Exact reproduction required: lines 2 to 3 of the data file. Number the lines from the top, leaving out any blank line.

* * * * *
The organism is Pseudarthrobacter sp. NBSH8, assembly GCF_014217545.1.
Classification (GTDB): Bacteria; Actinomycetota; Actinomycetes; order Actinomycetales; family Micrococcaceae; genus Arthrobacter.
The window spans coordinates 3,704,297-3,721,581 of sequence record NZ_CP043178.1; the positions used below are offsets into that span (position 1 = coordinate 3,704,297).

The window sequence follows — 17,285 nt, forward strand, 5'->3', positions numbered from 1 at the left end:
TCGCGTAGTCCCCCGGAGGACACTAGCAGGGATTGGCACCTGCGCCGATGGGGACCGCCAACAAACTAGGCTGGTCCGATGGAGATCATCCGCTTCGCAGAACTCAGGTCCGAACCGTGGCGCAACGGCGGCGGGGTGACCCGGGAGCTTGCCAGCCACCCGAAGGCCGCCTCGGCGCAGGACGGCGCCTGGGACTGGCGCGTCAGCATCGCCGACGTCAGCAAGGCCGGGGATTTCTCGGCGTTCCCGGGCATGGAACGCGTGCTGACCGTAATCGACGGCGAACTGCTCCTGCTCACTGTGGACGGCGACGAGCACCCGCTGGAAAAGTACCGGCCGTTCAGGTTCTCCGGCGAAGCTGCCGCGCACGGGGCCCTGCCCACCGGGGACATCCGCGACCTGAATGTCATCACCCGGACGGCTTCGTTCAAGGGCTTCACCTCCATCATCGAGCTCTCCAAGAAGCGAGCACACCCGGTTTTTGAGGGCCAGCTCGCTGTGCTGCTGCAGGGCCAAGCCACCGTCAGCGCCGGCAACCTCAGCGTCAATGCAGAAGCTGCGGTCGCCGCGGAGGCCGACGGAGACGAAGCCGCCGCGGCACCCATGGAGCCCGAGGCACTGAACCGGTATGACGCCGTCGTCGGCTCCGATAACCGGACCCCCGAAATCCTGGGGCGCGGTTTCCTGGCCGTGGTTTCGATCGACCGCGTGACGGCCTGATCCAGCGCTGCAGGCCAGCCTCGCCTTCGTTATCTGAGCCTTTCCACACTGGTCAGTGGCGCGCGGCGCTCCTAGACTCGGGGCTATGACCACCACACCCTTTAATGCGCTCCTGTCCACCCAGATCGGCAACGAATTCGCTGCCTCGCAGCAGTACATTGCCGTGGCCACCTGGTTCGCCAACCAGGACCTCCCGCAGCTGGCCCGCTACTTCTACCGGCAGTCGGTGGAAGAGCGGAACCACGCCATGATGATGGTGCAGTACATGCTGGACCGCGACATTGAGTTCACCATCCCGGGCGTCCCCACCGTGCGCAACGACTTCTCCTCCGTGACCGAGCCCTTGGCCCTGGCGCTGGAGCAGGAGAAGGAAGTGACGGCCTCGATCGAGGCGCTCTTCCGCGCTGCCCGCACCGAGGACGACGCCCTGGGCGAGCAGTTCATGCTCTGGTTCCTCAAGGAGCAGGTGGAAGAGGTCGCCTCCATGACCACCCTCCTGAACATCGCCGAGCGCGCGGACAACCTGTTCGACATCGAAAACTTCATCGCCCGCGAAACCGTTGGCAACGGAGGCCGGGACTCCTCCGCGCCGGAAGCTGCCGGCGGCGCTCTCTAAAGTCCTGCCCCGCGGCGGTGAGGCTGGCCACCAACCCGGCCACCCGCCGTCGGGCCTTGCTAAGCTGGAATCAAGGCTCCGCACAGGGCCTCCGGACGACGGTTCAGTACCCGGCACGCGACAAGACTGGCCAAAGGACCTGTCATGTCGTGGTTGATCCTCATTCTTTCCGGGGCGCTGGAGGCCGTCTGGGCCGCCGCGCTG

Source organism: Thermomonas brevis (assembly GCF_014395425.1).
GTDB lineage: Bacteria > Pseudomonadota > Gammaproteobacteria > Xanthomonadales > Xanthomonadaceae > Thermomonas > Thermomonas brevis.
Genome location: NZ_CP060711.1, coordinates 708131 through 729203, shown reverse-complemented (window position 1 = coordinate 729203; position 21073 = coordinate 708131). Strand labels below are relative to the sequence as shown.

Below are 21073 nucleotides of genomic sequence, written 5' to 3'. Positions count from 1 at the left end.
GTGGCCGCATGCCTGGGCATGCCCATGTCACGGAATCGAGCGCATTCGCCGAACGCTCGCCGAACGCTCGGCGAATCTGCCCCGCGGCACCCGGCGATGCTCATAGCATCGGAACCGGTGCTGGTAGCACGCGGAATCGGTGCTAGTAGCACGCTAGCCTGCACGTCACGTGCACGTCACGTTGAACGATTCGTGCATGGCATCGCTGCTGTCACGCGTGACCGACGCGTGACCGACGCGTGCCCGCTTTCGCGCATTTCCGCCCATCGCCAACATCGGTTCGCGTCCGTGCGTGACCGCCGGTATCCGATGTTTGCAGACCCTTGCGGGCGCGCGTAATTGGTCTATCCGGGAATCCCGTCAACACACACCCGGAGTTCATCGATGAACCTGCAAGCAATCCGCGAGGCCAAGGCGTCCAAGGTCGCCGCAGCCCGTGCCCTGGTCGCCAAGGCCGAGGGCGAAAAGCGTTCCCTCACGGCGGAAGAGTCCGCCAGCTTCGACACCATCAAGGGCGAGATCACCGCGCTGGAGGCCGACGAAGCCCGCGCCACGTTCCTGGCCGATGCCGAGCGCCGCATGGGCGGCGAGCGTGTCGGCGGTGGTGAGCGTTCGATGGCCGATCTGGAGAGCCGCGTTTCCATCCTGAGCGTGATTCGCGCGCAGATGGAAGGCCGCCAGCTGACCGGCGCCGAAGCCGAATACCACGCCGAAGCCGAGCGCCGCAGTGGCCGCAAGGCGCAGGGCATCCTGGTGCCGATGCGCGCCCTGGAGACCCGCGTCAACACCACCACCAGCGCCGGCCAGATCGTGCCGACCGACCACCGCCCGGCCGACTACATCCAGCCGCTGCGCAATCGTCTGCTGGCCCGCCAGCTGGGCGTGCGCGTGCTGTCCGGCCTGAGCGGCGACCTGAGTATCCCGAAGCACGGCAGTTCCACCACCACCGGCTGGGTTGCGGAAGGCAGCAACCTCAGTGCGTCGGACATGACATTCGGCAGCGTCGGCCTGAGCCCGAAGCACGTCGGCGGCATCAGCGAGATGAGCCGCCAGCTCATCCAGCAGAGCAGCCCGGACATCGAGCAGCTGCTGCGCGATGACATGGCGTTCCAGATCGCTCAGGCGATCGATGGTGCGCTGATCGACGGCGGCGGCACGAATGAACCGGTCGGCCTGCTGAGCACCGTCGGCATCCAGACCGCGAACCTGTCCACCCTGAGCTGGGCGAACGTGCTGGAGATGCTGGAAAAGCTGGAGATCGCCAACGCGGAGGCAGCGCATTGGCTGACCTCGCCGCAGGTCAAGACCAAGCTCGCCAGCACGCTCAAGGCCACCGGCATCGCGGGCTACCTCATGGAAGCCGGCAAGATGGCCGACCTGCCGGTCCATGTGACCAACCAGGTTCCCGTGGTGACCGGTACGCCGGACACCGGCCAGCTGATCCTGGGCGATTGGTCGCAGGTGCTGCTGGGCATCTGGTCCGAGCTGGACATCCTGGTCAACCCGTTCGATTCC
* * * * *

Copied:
Classification (GTDB): Bacteria; Actinomycetota; Actinomycetes; order Actinomycetales; family Micrococcaceae; genus Arthrobacter.
The window spans coordinates 3,704,297-3,721,581 of sequence record NZ_CP043178.1; the positions used below are offsets into that span (position 1 = coordinate 3,704,297).